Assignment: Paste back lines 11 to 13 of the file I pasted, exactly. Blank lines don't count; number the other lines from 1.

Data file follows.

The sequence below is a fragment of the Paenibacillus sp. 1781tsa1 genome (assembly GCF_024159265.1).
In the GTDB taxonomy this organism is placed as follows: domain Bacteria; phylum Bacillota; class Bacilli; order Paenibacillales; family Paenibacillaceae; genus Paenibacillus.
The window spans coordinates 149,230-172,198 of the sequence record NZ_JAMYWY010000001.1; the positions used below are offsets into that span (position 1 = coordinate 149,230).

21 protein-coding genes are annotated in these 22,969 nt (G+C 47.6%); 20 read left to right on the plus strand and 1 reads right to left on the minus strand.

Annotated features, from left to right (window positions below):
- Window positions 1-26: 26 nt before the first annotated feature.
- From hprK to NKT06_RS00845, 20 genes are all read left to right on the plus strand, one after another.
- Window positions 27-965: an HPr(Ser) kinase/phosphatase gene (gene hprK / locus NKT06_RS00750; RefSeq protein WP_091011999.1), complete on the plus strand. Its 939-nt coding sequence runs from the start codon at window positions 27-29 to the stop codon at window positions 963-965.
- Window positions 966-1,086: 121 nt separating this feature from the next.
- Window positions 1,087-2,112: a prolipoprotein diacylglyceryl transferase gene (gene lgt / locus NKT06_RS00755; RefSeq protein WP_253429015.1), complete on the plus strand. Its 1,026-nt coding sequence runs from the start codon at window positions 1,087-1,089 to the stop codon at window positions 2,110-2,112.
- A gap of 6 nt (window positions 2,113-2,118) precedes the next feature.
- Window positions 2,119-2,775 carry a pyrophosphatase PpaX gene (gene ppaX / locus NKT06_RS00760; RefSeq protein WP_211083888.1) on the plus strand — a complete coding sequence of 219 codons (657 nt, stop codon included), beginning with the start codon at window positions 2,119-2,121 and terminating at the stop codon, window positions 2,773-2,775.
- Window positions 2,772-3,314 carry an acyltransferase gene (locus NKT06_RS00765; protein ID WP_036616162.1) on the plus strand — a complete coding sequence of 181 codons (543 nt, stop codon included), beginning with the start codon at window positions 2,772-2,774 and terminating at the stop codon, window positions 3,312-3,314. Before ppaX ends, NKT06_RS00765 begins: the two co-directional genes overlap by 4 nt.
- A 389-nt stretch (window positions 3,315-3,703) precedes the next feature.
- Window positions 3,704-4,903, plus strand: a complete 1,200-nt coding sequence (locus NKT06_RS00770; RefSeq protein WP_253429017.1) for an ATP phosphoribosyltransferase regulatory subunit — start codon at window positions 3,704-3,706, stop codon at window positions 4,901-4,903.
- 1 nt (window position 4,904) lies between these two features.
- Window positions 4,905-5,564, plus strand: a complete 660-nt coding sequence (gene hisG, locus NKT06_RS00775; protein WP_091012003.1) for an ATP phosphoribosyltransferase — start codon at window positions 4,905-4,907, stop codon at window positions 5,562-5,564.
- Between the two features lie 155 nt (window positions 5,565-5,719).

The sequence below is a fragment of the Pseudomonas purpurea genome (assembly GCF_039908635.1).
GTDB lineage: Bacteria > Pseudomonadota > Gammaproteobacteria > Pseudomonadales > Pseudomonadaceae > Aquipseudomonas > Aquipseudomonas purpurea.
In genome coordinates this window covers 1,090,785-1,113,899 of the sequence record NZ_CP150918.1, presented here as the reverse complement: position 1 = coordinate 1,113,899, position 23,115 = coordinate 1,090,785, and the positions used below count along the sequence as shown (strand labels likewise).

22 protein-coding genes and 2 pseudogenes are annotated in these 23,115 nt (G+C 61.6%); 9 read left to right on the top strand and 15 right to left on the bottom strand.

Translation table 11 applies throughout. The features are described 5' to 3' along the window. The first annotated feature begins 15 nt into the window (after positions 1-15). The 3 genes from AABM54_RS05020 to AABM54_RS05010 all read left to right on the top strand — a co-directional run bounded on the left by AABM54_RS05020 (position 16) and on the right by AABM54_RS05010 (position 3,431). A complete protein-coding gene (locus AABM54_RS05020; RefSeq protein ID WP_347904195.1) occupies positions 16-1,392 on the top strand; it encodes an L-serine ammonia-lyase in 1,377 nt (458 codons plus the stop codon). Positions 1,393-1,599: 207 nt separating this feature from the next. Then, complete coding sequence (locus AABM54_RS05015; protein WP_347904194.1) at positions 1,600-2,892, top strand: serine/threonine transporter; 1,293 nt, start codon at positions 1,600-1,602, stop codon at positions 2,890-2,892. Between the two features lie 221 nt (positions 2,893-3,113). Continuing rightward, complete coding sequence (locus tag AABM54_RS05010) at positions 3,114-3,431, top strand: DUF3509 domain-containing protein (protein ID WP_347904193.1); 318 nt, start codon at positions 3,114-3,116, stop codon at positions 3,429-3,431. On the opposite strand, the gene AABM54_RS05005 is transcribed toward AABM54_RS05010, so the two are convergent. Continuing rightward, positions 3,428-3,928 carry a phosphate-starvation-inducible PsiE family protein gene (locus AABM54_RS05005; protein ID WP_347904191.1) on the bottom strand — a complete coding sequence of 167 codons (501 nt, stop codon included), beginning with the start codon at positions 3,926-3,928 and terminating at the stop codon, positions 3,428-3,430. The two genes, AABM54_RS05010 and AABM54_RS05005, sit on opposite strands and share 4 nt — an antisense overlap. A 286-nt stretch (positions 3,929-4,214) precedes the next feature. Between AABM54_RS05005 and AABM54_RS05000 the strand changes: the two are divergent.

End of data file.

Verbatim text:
- A gap of 6 nt (window positions 2,113-2,118) precedes the next feature.
- Window positions 2,119-2,775 carry a pyrophosphatase PpaX gene (gene ppaX / locus NKT06_RS00760; RefSeq protein WP_211083888.1) on the plus strand — a complete coding sequence of 219 codons (657 nt, stop codon included), beginning with the start codon at window positions 2,119-2,121 and terminating at the stop codon, window positions 2,773-2,775.
- Window positions 2,772-3,314 carry an acyltransferase gene (locus NKT06_RS00765; protein ID WP_036616162.1) on the plus strand — a complete coding sequence of 181 codons (543 nt, stop codon included), beginning with the start codon at window positions 2,772-2,774 and terminating at the stop codon, window positions 3,312-3,314. Before ppaX ends, NKT06_RS00765 begins: the two co-directional genes overlap by 4 nt.